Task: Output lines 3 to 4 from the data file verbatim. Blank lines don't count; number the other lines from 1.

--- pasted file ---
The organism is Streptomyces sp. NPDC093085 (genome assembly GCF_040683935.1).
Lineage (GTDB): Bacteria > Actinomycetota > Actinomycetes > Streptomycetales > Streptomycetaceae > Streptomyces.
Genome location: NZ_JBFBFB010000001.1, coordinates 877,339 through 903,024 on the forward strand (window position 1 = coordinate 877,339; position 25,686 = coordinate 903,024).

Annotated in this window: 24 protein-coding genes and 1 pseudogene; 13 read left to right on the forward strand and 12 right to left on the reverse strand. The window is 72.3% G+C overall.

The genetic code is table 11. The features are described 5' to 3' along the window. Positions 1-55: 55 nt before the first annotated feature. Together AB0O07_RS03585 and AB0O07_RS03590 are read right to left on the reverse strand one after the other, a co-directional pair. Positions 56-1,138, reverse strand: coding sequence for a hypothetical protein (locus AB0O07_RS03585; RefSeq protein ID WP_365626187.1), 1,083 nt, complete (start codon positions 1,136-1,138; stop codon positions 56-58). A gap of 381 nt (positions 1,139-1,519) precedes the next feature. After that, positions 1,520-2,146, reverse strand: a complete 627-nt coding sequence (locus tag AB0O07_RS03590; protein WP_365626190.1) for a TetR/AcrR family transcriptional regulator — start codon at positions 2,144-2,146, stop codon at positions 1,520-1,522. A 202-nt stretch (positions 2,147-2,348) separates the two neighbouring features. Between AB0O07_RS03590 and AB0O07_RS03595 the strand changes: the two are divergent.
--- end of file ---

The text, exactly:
Genome location: NZ_JBFBFB010000001.1, coordinates 877,339 through 903,024 on the forward strand (window position 1 = coordinate 877,339; position 25,686 = coordinate 903,024).

Annotated in this window: 24 protein-coding genes and 1 pseudogene; 13 read left to right on the forward strand and 12 right to left on the reverse strand. The window is 72.3% G+C overall.